Daniel Burgess (1645-1713)One of the most popular Presbyterian, Reformed, Calvinist puritan preachers after the Westminster Era.
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“Sin is never our master — until we consent to have it so.”
Biography of Daniel Burgess (1645-1713):
Daniel Burgess (1645-1713) was a Calvinistic Presbyterian minister. He was born at Staines, Middlesex, in 1645. His father, also named Daniel Burgess, who, after holding the livings of Staines and of Sutton Magna, Wiltshire, was appointed rector of Collingbourn Ducis, Wiltshire, through the influence of his brother Isaac Burgess, high sheriff of the county. He was ejected in 1662, and was probably the author of the sermon on Eccl. 12:1 (1660, fol.) mentioned by Watts and Allibone. Burgess was placed under Busby at Westminster School in 1654, and entered as a commoner of Magdalen Hall, Oxford, in 1660. He studied hard, but did not graduate, declining to conform. The statement that he took orders at Oxford needs confirmation; he may have had deacon’s orders, but more probably only the license of a presbytery.
Leaving the university, he acted as domestic chaplain to Foyl of Chute, Wiltshire, and afterwards to Smith of Tedworth. In 1667 Roger Boyle, first earl of Orrery, lord president of Munster, took him to Ireland, where he remained seven years. He was head master of the school founded by Lord Orrery at Charleville, Cork, and had pupils from the Irish nobility and gentry. He afterwards acted as chaplain to Lady Mervin, near Dublin.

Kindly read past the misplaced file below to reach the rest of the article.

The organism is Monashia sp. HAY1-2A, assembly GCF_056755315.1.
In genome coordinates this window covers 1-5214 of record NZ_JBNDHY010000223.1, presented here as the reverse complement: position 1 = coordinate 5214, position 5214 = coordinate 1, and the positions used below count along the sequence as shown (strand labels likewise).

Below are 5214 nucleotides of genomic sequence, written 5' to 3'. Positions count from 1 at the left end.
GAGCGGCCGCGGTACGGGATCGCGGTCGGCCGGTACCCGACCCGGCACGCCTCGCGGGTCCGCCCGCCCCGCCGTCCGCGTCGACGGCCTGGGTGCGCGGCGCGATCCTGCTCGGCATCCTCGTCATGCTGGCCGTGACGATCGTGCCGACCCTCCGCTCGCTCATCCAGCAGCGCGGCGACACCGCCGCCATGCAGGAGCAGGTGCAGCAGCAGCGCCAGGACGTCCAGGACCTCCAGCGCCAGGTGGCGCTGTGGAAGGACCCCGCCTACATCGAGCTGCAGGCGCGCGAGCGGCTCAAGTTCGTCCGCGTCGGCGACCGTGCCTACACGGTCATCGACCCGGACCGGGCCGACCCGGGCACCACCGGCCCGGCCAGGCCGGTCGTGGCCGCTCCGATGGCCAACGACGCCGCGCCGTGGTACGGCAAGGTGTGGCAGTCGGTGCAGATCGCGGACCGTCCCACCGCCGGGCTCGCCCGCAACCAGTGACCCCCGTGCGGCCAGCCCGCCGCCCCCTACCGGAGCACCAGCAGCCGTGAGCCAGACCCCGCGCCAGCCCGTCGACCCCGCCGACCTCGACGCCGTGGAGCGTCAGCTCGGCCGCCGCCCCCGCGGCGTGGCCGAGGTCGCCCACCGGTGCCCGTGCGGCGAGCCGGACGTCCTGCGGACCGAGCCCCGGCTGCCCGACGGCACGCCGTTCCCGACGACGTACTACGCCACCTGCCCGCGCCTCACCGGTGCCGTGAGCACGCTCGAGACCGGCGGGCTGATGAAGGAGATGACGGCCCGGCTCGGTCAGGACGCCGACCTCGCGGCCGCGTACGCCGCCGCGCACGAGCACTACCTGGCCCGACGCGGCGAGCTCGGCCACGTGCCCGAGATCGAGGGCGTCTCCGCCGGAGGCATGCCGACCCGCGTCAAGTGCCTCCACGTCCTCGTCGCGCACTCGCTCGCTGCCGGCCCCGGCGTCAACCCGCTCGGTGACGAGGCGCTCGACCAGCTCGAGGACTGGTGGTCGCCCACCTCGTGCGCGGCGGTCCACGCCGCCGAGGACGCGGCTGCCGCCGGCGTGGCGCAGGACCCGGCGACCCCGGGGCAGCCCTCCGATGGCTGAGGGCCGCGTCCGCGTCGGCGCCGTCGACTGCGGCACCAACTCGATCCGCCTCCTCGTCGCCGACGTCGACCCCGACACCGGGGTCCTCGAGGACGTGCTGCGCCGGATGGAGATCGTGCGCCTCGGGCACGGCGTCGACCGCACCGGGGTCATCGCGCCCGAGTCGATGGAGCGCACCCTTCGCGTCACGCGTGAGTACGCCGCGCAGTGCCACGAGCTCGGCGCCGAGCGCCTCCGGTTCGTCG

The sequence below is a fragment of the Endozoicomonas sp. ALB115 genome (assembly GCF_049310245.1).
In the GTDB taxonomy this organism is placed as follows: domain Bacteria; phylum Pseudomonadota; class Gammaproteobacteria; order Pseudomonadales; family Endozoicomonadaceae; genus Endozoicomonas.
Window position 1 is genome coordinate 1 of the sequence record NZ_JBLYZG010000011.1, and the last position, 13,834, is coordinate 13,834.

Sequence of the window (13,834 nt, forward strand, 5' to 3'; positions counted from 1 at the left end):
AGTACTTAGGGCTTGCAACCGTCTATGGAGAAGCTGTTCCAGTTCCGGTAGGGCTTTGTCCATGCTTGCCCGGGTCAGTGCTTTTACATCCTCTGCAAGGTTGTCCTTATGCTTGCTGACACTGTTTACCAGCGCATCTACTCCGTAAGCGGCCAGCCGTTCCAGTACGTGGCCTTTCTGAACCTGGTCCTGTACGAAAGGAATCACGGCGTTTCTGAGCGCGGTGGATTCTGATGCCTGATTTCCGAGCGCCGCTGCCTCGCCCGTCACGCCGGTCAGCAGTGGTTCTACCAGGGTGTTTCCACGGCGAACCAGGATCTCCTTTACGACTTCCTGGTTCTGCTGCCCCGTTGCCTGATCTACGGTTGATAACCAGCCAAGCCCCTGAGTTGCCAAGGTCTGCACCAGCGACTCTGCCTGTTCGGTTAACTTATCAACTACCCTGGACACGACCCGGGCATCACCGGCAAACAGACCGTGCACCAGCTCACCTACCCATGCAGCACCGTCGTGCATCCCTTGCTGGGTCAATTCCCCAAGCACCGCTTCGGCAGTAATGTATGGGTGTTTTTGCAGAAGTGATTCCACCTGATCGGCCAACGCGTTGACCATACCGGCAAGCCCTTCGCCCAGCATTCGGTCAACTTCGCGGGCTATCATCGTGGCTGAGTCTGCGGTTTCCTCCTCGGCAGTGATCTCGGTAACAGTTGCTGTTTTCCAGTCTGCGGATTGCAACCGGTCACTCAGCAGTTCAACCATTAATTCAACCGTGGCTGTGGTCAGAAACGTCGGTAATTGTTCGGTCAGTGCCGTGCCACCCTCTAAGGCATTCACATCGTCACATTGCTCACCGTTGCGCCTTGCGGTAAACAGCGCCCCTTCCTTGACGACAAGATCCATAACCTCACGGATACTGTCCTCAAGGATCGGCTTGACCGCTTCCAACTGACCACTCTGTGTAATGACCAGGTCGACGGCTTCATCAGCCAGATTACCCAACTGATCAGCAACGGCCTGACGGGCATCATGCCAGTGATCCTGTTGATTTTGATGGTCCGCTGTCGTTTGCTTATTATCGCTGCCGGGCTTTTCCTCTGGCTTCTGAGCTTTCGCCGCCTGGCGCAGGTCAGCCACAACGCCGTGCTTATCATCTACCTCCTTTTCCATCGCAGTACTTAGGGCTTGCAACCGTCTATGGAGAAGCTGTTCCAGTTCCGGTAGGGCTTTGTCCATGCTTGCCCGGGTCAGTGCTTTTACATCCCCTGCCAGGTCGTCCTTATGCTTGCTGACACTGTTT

Later, he was ordained by the Dublin presbytery. In Dublin he also married. In 1674 his father’s state of health took him to Marlborough; he preached there and in the neighborhood, and was sent to Marlborough jail. He came to London in his fortieth year (1685), and ministered to a large congregation at a hired meeting-place in Brydges Street, Covent Garden.
Burgess had influential friends; the Countess of Warwick chose him as tutor for her grandson, the future Lord Bolingbroke: in July 1688 Rotheram, one of the new barons of exchequer, took him as his chaplain on the Oxford circuit (in a letter in Rep. of Hist. Manuscripts Commission, p. 378, Burgess is described as “a man of extraordinary ripe parts”), and in 1695 he preached the funeral sermon for the Countess of Ranelagh.
His congregation moved in 1695 to a meeting-house in Russell Court, Drury Lane, and in 1705 a meeting-house was built for him in New Court, Carey Street, Lincoln’s Inn Fields. Before it was paid for differences arose in his congregation, ending in a large secession from his ministry. On March 1, 1710 the Sacheverell mob gutted Burgess’s meeting-house, and made a bonfire of its pulpit and other fittings. The government offered a reward of 100£. for the apprehension of the rioters, and repaired the building.
Burgess’s fame as a preacher was great, and his exuberant animation was something new in the London pulpit. He was a conspicuous example of pith and vivacity at a time when a dry dignity was beginning to be exacted of preachers as a virtue. Mr. Swift, who admits his ability, unjustly taxes him with mixing unction with “incoherence and ribaldry.” Tom Brown, says of him in his sermons that he had a “pop-gun way of delivery” which was in harmony with his style of composition. It is full of epigram, terse, quaint, and clear, and never meaningless or dull.